Boosting Heat Resistance and Durability of Metal 3D Printed Parts through MIT’s Post-Processing Technique


Scientists at the Massachusetts Institute of Technology (MIT) have innovated a unique heat treatment technique that enhances the strength of 3D printed metals.

The innovative procedure modifies the microscopic structures of the 3D printed substance, facilitating the creation of parts with superior durability and resilience to thermal shock.

It’s reported that this method opens up fresh opportunities in 3D printing high-performance blades and vanes for jet engines and gas turbines, paving the way for revolutionary designs that minimize fuel usage and maximize energy efficiency.

The heat treatment technique, which utilizes AM IN738LC, an additively-manufactured super-alloy, substitutes the fine grain structure inside the as-printed material with larger, more robust columnar grains.

Enhanced metal structures with larger grains and condensed pores can be created using existing post-processing treatments such as hot isostatic pressing (HIP). Nevertheless, such processes may potentially lead to metals that deform under constant mechanical stress and high temperature, referred to as creep. The novel post-processing treatment developed by the MIT team minimizes the tendency of materials to creep.    

The study, named Directional recrystallization of an additively manufactured Ni-base superalloy, is published in the journal Additive Manufacturing.  

Zachary Cordero, the Boeing Career Development Professor in Aeronautics and Astronautics at MIT, anticipates that in the near future, gas turbine makers will print their blades and vanes at vast additive manufacturing plants and then post-process them using their heat treatment.

“3D-printing will facilitate new cooling architectures that can enhance the thermal efficiency of a turbine; thereby it can generate the same power while consuming less fuel and consequently, emitting less carbon dioxide.”

MIT’s metal 3D printing post-processing testing stage. Photo via Dominic David Peachy/MIT

Anti-creep heat treatment

The research team’s new heat treatment technique is a form of directed recrystallization. This heat treatment technique passes a material, in this case laser powder bed fusion 3D printed IN738LC rods, through an induction coil at controlled speeds to meld the materials’ microscopic grains into larger, stronger, and more uniform crystalline structures. 

During testing, each rod was slowly drawn from a water bath and through the coil at varying speeds, heating the metal to between 1,200℃ and 1,245℃ in the process. Each sample was drawn through the ‘hot zones’ at rates ranging from 1 mm/hr to 100 mm/hr.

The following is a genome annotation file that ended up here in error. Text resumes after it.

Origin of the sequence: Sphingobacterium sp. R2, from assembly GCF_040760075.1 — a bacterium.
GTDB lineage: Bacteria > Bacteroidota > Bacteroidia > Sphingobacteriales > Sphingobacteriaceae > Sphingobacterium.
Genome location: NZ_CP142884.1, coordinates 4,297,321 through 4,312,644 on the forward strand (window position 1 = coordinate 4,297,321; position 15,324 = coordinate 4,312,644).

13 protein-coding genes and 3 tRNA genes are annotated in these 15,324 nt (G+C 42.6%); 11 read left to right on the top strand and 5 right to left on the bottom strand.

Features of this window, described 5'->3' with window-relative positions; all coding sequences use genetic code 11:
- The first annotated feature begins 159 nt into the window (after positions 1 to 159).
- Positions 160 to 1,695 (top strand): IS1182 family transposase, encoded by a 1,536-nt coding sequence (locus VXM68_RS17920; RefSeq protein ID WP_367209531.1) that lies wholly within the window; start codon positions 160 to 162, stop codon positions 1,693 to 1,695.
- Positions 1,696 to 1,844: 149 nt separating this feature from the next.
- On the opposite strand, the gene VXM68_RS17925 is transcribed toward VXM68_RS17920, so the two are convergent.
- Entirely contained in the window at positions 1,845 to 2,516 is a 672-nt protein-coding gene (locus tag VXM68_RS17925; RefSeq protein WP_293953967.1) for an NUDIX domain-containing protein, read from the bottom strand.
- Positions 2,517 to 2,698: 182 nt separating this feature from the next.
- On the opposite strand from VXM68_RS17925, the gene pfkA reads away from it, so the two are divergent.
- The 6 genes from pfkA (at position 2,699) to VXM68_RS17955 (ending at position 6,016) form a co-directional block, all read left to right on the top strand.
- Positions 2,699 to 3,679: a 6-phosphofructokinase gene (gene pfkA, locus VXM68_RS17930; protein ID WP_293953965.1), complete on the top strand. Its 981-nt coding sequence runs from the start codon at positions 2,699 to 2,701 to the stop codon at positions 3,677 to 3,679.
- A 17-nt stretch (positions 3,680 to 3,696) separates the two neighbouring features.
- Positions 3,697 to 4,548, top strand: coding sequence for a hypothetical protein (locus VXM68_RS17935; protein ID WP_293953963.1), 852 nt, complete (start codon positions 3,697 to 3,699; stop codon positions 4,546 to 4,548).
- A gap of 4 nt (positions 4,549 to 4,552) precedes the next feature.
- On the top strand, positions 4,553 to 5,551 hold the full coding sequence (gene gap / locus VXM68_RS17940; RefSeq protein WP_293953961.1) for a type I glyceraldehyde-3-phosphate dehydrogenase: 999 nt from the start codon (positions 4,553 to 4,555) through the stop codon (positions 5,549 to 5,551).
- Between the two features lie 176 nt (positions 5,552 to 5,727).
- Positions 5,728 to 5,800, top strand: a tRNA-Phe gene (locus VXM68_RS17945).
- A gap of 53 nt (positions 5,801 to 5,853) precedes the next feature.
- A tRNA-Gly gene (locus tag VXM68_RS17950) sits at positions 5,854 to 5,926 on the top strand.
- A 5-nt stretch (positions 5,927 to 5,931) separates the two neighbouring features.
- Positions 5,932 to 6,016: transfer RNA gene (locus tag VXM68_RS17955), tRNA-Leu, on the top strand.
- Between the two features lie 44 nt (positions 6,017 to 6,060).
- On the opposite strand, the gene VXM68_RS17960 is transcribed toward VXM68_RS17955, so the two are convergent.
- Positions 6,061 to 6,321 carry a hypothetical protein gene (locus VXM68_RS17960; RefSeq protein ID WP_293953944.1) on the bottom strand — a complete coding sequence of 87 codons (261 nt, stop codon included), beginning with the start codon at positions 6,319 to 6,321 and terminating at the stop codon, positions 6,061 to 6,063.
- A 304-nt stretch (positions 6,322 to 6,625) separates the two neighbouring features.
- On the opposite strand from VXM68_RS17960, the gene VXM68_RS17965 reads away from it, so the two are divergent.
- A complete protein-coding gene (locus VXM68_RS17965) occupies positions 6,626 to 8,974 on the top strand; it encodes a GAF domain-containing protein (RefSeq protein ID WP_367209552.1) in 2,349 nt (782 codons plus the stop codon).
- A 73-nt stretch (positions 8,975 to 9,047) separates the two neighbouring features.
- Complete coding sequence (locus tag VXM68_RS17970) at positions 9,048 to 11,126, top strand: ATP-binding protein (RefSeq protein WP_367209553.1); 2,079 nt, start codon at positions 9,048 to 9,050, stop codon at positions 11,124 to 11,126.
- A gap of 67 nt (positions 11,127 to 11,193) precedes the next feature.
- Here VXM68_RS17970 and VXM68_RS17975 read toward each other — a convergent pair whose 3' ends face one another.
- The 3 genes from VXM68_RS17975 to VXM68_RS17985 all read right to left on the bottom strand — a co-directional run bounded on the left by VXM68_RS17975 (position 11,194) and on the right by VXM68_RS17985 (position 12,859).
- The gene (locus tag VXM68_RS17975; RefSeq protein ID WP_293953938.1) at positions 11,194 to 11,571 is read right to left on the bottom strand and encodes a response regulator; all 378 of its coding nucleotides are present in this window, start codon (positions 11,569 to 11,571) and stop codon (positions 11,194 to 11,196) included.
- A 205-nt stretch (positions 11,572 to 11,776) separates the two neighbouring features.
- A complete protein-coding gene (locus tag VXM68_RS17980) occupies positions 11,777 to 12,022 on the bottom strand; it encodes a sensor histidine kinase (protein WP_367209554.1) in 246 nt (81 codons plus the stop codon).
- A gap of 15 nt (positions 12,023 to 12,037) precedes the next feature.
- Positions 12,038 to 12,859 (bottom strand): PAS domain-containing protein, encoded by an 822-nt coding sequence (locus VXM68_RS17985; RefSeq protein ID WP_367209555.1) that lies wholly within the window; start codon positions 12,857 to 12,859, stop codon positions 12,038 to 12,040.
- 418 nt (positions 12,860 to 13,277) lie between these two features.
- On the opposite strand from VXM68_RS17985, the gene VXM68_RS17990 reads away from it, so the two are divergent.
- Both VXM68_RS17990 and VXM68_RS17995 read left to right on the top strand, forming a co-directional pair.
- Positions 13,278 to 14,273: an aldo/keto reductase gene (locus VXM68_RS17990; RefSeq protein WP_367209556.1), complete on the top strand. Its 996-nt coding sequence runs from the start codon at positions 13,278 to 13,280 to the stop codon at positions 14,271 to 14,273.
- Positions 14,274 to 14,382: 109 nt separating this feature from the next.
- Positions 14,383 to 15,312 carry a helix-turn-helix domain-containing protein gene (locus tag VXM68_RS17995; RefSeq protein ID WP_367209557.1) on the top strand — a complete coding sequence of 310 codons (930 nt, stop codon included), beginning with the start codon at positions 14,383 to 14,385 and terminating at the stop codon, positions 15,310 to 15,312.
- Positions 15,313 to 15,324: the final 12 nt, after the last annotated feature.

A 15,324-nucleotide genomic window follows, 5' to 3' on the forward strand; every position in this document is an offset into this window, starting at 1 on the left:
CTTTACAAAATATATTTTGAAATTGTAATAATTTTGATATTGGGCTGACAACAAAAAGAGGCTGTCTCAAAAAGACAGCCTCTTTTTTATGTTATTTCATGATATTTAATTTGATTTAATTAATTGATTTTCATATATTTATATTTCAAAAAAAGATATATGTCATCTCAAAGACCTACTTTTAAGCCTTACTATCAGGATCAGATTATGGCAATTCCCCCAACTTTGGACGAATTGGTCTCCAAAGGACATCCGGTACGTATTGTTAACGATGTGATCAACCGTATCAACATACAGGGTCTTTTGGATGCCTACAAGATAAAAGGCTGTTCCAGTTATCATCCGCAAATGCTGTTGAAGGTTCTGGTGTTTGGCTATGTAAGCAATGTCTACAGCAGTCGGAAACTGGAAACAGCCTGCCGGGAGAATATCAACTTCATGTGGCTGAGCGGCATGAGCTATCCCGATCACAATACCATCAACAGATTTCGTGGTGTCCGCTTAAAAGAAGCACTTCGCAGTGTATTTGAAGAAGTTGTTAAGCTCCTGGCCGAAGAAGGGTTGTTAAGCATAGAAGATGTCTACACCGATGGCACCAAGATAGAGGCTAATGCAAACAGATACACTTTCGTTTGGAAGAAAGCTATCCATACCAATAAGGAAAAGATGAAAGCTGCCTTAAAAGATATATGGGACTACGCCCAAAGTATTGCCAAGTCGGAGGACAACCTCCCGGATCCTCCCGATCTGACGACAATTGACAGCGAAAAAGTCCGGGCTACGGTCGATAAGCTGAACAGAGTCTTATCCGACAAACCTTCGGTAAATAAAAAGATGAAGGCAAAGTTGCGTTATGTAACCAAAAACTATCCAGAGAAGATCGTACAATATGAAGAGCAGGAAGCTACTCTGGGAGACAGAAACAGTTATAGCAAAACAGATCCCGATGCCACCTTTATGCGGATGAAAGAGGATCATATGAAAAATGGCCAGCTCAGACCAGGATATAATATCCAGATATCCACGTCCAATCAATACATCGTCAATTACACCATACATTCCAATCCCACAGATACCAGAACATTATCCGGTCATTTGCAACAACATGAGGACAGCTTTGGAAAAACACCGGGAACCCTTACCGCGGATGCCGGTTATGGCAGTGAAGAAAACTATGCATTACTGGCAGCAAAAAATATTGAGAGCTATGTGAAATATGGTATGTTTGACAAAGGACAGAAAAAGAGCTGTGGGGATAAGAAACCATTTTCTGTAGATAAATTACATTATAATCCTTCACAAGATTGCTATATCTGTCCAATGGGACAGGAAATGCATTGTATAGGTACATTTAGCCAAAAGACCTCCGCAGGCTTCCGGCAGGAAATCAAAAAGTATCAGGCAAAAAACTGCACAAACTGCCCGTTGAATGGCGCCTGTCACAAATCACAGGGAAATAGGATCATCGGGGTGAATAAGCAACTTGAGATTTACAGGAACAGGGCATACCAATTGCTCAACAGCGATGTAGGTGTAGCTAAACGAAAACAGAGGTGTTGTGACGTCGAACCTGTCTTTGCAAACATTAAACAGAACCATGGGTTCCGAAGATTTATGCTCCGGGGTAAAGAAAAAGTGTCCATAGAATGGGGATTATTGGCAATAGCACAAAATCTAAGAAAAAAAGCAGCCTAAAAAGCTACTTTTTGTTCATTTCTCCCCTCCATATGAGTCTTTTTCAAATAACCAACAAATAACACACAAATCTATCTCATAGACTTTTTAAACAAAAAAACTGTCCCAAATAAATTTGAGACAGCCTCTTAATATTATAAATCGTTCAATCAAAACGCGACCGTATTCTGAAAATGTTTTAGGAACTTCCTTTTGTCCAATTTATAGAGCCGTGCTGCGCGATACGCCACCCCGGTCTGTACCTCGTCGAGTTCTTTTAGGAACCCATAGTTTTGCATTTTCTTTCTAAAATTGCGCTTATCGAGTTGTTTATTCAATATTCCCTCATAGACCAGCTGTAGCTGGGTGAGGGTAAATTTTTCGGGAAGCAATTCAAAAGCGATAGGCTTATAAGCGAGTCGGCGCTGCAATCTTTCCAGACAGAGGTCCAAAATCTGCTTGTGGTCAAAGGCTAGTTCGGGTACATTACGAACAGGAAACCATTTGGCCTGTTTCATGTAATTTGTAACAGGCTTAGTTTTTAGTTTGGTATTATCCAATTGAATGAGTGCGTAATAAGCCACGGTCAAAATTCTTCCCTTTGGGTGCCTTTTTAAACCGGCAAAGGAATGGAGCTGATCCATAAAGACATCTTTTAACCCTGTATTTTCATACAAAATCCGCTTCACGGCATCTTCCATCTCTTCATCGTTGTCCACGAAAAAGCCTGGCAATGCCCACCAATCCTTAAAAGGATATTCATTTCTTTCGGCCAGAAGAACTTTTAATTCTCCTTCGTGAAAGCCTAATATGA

The outcomes of the research indicated that heating the rods at a rate of 2.5 mm/hr at a temperature of 1,235℃ instigated an ideal change in the 3D metal’s microstructure. This process was helped by a sharp thermal gradient presented at the specific temperature.

The research team delved into the microscopic surface analysis of the 3D printed metal part post heating using both electron and optical microscopy techniques. The exploration affirmed that the surface of the 3D printed metal element contains columnar grains, duly enhancing the metal’s protection against creep.

The manipulations begin with grains carrying defects termed as dislocations, likened to a jumble of spaghetti. Cordero stated, “the disordered mass is then subjected to heat, allowing the defects merely to disappear, reposition themselves, and lead to grain enlargement. We essentially stretch the grains by consuming the defective material and smaller grains through a method called recrystallization.”

Besides, it has been inferred that by altering the draw speed and temperature during the sample rod tests, the specific grain size and orientation can be achieved. This level of manipulation proves highly useful for industrial manufacturers desiring to 3D print metal components with certain structural insights.

Indeed, the researchers argue that this process will allow manufacturers to fabricate new, optimized blade and vane geometries for more energy-efficient land-based gas turbines and jet engines.

Post-processing in metal 3D printing

One of the most widely used metal 3D printing processes, Laser powder bed fusion 3D printing can produce metal parts that possess pores and keyholes in the metal part. These structural characteristics weaken the strength of the 3D printed metal part. 

Original source


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